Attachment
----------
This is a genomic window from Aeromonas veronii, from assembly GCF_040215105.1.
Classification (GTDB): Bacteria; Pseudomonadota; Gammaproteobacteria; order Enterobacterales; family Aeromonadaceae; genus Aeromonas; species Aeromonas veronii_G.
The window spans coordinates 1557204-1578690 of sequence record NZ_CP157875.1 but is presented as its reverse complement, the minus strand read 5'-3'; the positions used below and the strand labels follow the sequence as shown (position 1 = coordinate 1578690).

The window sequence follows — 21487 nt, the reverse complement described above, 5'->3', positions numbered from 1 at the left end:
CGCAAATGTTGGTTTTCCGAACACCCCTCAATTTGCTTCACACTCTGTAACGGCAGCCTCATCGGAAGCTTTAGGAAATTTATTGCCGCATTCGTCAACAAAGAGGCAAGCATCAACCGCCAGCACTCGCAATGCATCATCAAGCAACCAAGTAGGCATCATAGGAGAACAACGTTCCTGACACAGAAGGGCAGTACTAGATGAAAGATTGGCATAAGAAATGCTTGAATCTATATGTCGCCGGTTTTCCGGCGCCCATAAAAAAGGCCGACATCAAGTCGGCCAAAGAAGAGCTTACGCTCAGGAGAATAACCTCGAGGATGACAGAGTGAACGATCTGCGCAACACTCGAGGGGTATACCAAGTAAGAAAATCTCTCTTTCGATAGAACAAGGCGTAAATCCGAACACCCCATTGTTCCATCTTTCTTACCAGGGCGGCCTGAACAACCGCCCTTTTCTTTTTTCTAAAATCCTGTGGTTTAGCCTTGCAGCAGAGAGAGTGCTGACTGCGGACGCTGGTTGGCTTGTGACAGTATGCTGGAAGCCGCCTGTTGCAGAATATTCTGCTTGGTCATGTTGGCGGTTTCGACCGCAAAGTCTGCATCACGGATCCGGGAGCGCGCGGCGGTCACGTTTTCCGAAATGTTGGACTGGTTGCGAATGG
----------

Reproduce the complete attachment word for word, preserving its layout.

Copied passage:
This is a genomic window from Aeromonas veronii, from assembly GCF_040215105.1.
Classification (GTDB): Bacteria; Pseudomonadota; Gammaproteobacteria; order Enterobacterales; family Aeromonadaceae; genus Aeromonas; species Aeromonas veronii_G.
The window spans coordinates 1557204-1578690 of sequence record NZ_CP157875.1 but is presented as its reverse complement, the minus strand read 5'-3'; the positions used below and the strand labels follow the sequence as shown (position 1 = coordinate 1578690).

The window sequence follows — 21487 nt, the reverse complement described above, 5'->3', positions numbered from 1 at the left end:
CGCAAATGTTGGTTTTCCGAACACCCCTCAATTTGCTTCACACTCTGTAACGGCAGCCTCATCGGAAGCTTTAGGAAATTTATTGCCGCATTCGTCAACAAAGAGGCAAGCATCAACCGCCAGCACTCGCAATGCATCATCAAGCAACCAAGTAGGCATCATAGGAGAACAACGTTCCTGACACAGAAGGGCAGTACTAGATGAAAGATTGGCATAAGAAATGCTTGAATCTATATGTCGCCGGTTTTCCGGCGCCCATAAAAAAGGCCGACATCAAGTCGGCCAAAGAAGAGCTTACGCTCAGGAGAATAACCTCGAGGATGACAGAGTGAACGATCTGCGCAACACTCGAGGGGTATACCAAGTAAGAAAATCTCTCTTTCGATAGAACAAGGCGTAAATCCGAACACCCCATTGTTCCATCTTTCTTACCAGGGCGGCCTGAACAACCGCCCTTTTCTTTTTTCTAAAATCCTGTGGTTTAGCCTTGCAGCAGAGAGAGTGCTGACTGCGGACGCTGGTTGGCTTGTGACAGTATGCTGGAAGCCGCCTGTTGCAGAATATTCTGCTTGGTCATGTTGGCGGTTTCGACCGCAAAGTCTGCATCACGGATCCGGGAGCGCGCGGCGGTCACGTTTTCCGAAATGTTGGACTGGTTGCGAATGG